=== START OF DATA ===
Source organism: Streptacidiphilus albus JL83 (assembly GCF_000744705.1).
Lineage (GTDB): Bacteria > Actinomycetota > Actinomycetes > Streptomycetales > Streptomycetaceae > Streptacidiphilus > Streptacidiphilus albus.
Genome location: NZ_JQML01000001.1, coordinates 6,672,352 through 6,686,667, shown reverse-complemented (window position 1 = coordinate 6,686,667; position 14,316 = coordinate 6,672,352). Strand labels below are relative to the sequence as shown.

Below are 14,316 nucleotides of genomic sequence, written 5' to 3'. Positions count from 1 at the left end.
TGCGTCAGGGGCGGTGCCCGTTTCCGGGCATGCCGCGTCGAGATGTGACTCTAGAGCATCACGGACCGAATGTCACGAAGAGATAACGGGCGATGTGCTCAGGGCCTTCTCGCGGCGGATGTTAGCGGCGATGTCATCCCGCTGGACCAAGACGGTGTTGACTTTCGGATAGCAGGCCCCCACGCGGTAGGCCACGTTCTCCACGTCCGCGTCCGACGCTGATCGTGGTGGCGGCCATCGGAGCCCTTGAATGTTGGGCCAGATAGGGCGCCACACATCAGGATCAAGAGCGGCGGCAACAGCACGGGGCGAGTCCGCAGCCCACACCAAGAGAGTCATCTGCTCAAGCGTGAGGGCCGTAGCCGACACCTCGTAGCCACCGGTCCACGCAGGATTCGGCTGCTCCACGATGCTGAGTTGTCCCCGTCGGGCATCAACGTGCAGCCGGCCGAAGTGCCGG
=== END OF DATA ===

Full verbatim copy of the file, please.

Source organism: Streptacidiphilus albus JL83 (assembly GCF_000744705.1).
Lineage (GTDB): Bacteria > Actinomycetota > Actinomycetes > Streptomycetales > Streptomycetaceae > Streptacidiphilus > Streptacidiphilus albus.
Genome location: NZ_JQML01000001.1, coordinates 6,672,352 through 6,686,667, shown reverse-complemented (window position 1 = coordinate 6,686,667; position 14,316 = coordinate 6,672,352). Strand labels below are relative to the sequence as shown.

Below are 14,316 nucleotides of genomic sequence, written 5' to 3'. Positions count from 1 at the left end.
TGCGTCAGGGGCGGTGCCCGTTTCCGGGCATGCCGCGTCGAGATGTGACTCTAGAGCATCACGGACCGAATGTCACGAAGAGATAACGGGCGATGTGCTCAGGGCCTTCTCGCGGCGGATGTTAGCGGCGATGTCATCCCGCTGGACCAAGACGGTGTTGACTTTCGGATAGCAGGCCCCCACGCGGTAGGCCACGTTCTCCACGTCCGCGTCCGACGCTGATCGTGGTGGCGGCCATCGGAGCCCTTGAATGTTGGGCCAGATAGGGCGCCACACATCAGGATCAAGAGCGGCGGCAACAGCACGGGGCGAGTCCGCAGCCCACACCAAGAGAGTCATCTGCTCAAGCGTGAGGGCCGTAGCCGACACCTCGTAGCCACCGGTCCACGCAGGATTCGGCTGCTCCACGATGCTGAGTTGTCCCCGTCGGGCATCAACGTGCAGCCGGCCGAAGTGCCGG